There was no denying the frosty temperatures as bitter winds whipped our faces and intermittent snow drifted down. As we marched the nine blocks to the Albuquerque Social Club, there was some chatter among us but mostly just the chattering of teeth. Filing into the club, signs still thrust in front of us to make an impact on just one more set of eyes, we began to gather in the back bar and, after a few minutes to settle, we started to gather around the pool table that serves year after year as the site for our candlelight vigil.
Standing shoulder to shoulder, the shared body heat left us warmed and forgetting the cold outside. Sera explained to the group that we would each take a few names and read them aloud as we lit candles. Unfortunately, we always have more names than candles and each flame serves to honor four, five, or more sex workers this year. I’m never quite sure when it is as we circle round the table reading names, that the voices begin to crack and people start groping for hands to hold for support. Maybe it starts with the very first name.
Once each candle is lit, we offer the group a moment to list their people–their friends and family members that are sex workers who are loved and worried after or who have already fallen. Then a collective moment of silence followed by hand squeezes and half hugs before we settle in for some conversation that dances the lines of solemn expressions of mourning, loss, grief, worry, and anger until it reaches the point of camaraderie and laughter and hope.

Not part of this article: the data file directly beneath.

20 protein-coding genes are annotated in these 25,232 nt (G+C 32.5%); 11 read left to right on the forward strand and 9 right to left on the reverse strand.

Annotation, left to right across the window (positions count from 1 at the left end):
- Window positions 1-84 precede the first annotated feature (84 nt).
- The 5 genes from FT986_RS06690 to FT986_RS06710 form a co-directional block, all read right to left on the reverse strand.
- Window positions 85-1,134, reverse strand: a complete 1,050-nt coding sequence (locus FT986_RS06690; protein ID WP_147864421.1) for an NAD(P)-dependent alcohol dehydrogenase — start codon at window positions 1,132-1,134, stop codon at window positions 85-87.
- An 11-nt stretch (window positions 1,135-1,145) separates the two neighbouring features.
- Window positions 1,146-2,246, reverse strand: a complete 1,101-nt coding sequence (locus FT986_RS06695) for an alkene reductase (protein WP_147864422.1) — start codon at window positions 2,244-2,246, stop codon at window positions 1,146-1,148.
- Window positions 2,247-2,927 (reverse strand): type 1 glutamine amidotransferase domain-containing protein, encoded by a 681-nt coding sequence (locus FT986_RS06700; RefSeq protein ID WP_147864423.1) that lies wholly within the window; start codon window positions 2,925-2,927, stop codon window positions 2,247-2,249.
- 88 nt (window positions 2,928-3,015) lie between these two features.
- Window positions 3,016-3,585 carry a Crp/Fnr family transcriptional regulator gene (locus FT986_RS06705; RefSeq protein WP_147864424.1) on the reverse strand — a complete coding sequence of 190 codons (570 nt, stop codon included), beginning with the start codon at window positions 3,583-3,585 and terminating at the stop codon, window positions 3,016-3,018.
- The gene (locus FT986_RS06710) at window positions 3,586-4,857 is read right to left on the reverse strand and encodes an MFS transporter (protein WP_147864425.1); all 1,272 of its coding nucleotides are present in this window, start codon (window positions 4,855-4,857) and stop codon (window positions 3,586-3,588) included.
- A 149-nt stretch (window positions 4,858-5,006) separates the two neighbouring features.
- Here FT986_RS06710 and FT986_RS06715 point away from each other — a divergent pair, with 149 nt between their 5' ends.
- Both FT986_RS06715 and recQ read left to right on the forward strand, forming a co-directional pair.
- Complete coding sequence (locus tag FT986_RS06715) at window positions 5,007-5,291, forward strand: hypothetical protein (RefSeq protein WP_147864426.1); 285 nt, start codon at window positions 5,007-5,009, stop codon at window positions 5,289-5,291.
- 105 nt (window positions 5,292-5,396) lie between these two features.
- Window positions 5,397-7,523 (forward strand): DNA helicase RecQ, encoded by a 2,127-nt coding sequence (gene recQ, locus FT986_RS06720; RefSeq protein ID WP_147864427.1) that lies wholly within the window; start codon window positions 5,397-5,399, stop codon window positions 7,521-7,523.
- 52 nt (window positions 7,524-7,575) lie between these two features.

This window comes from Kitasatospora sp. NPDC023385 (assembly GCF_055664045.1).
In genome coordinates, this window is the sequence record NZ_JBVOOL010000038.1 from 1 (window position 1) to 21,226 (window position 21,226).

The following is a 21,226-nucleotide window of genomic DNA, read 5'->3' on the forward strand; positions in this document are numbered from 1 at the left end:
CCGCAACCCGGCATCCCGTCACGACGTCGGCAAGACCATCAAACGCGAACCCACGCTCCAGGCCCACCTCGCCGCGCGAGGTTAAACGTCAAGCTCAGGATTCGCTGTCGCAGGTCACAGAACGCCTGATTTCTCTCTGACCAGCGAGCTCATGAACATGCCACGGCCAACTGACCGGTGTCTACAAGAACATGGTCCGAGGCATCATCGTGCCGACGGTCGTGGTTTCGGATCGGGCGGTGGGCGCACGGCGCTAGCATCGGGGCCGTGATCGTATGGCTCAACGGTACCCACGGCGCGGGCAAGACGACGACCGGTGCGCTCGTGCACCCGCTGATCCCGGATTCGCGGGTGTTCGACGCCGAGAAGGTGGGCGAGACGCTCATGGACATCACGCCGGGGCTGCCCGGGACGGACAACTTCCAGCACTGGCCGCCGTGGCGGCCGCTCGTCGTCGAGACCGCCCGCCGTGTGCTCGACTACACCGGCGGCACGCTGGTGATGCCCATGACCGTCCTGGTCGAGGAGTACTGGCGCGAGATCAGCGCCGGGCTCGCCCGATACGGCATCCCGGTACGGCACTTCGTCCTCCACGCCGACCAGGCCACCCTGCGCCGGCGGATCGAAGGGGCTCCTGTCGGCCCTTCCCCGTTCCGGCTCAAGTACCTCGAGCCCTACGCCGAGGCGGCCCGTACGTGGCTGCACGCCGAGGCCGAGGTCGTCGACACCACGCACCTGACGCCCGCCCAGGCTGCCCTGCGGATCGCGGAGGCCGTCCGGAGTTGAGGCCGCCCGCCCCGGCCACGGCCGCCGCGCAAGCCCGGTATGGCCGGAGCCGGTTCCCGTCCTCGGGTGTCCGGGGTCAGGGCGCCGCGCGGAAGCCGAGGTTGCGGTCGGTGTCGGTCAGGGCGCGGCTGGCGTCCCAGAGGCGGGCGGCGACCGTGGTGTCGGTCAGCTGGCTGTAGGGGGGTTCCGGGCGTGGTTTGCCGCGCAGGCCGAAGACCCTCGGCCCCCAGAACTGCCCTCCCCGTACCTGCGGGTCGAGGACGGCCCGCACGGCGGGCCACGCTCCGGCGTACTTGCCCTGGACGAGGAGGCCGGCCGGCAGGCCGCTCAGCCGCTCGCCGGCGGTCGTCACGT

This year, amid friends and allies and fellow sex workers, we experienced an abundance of emotions. We had some new faces that brought their stories and drank in the love and fellowship. For me, this event serves as two vital parts of my subculture–honoring our dead and connecting the living. My deepest desire each year is that we have fewer people to mourn and more people stepping out of the cold to stand and fight and love with the living.